Instantiating generic types at runtime using reflection

emanuelvintila profile image Emanuel Vintila Originally published at reflection.to ・2 min read

In this post, we will see how we can instantiate generic types at runtime using reflection, and call methods on the instance with correct arguments.

Assume you want to have a List<T> dynamically created at runtime; we do not want to create a List<object> instance, we want our instance to have a runtime type of List<T>. Well, of course T will be substituted with an actual type, like string, or int, depending on a user choice.

Note: there is no Exception handling; it is beyond the scope of the post.

using System;
using System.Collections;
using System.Collections.Generic;
using System.Reflection;

namespace Reflection
    public class Program
        private static void Main(string[] args)
            Console.WriteLine("What type do you want your items to be? ");
            string input = Console.ReadLine();
            Type type = Type.GetType(input);

            // this is called an unbound type
            Type unbound = typeof(List<>);
            // unbound.IsGenericType == true
            Type bound = unbound.MakeGenericType(type);

            // get parameterless constructor and invoke it
            object list = bound.GetConstructor(new Type[0]).Invoke(new object[0]);

            // cannot use nameof with unbound types
            // string addMethod = nameof(List<>.Add);
            // use any bound type instead
            string methodNameAdd = nameof(List<object>.Add);
            MethodInfo methodAdd = bound.GetMethod(methodNameAdd);

            while (true)
                Console.Write("Insert a new value into the list: ");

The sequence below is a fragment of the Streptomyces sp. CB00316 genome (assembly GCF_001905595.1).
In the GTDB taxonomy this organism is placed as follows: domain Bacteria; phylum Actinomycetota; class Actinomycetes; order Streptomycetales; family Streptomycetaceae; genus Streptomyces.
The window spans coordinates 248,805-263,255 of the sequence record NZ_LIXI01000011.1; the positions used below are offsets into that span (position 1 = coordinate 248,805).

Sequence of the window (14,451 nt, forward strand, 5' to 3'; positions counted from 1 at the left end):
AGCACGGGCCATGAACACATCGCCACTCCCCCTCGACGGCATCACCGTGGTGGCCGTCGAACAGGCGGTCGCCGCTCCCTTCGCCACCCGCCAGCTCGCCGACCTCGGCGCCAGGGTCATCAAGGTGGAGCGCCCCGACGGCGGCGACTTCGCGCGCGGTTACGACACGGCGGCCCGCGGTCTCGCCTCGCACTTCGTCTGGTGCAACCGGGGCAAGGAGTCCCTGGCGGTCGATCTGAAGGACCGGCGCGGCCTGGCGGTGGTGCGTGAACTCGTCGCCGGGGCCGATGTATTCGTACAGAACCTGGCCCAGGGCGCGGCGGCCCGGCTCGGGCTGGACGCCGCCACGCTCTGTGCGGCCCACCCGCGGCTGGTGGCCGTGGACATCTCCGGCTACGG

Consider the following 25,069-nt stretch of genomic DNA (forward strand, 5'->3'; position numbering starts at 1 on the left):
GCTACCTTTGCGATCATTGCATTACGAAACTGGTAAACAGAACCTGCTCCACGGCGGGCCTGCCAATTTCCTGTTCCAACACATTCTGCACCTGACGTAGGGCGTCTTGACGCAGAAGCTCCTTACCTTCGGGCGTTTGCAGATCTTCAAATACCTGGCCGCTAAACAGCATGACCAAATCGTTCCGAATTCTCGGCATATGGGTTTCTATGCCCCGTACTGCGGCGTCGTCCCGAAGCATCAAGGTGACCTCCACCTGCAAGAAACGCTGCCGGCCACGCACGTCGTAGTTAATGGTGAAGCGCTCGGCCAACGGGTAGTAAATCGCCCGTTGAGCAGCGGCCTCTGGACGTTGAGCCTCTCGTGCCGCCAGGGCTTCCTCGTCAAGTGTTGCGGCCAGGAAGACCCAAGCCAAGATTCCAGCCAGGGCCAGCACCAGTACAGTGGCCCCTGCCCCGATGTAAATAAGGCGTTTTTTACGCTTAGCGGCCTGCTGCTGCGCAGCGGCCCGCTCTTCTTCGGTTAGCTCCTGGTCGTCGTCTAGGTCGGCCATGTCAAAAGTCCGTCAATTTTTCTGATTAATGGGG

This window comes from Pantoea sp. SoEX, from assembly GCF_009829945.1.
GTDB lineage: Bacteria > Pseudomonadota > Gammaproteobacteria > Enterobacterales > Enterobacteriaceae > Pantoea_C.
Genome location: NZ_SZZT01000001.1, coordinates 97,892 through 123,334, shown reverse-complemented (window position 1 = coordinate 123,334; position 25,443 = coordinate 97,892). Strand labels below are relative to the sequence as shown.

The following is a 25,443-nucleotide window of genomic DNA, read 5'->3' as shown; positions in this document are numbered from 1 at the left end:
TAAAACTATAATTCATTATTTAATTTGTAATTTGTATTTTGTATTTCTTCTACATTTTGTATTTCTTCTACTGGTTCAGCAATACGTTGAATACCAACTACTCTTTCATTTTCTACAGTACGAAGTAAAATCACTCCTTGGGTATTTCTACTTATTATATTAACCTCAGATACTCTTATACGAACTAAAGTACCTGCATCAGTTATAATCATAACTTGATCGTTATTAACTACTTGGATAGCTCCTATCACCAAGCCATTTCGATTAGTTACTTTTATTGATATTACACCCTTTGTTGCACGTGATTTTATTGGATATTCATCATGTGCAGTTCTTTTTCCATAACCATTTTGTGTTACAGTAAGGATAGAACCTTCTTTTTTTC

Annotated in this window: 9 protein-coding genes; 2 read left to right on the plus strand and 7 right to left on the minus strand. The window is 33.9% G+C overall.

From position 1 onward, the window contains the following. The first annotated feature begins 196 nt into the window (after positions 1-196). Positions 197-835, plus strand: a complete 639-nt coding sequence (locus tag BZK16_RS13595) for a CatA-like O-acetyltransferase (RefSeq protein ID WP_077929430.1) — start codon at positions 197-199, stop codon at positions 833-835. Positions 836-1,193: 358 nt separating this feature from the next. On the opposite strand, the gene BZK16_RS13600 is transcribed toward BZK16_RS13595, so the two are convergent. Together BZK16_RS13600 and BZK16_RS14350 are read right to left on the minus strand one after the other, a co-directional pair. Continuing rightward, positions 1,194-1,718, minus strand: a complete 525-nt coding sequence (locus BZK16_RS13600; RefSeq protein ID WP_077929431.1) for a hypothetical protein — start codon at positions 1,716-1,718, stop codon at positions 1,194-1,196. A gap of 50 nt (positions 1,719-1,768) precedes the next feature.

input = Console.ReadLine();
                object arg = input;
                if (type != typeof(string))
                    ConstructorInfo constructor = type.GetConstructor(new[] {typeof(string)});
                    // construct the type from a string
                    if (constructor != null)
                        arg = constructor.Invoke(new object[] {input});
                    // or call the static Parse method on C# primitive types
                        arg = type
                            // get the public static Parse method that accepts a string
                            .GetMethod("Parse", 0, BindingFlags.Static | BindingFlags.Public, null,
                                new[] {typeof(string)}, null)
                            .Invoke(null, new object[] {input});

                methodAdd.Invoke(list, new[] {arg});
                // display the list after adding the item
                foreach (object item in (IEnumerable) list)
                    Console.Write($"{item} ");

We have specified that the compile-time type of the list variable is object, but it will be assigned a List<T> that will be created using reflection.

We let the user choose what type they want their list to hold. This should be specified as a fully qualified name (e.g. System.Int32). Then we add items to the list, transforming them into the appropriate type first.

Posted on Jun 9 '19 by:

emanuelvintila profile

Emanuel Vintila


Author of, and at https://reflection.to a blog about using reflection in different programming languages.


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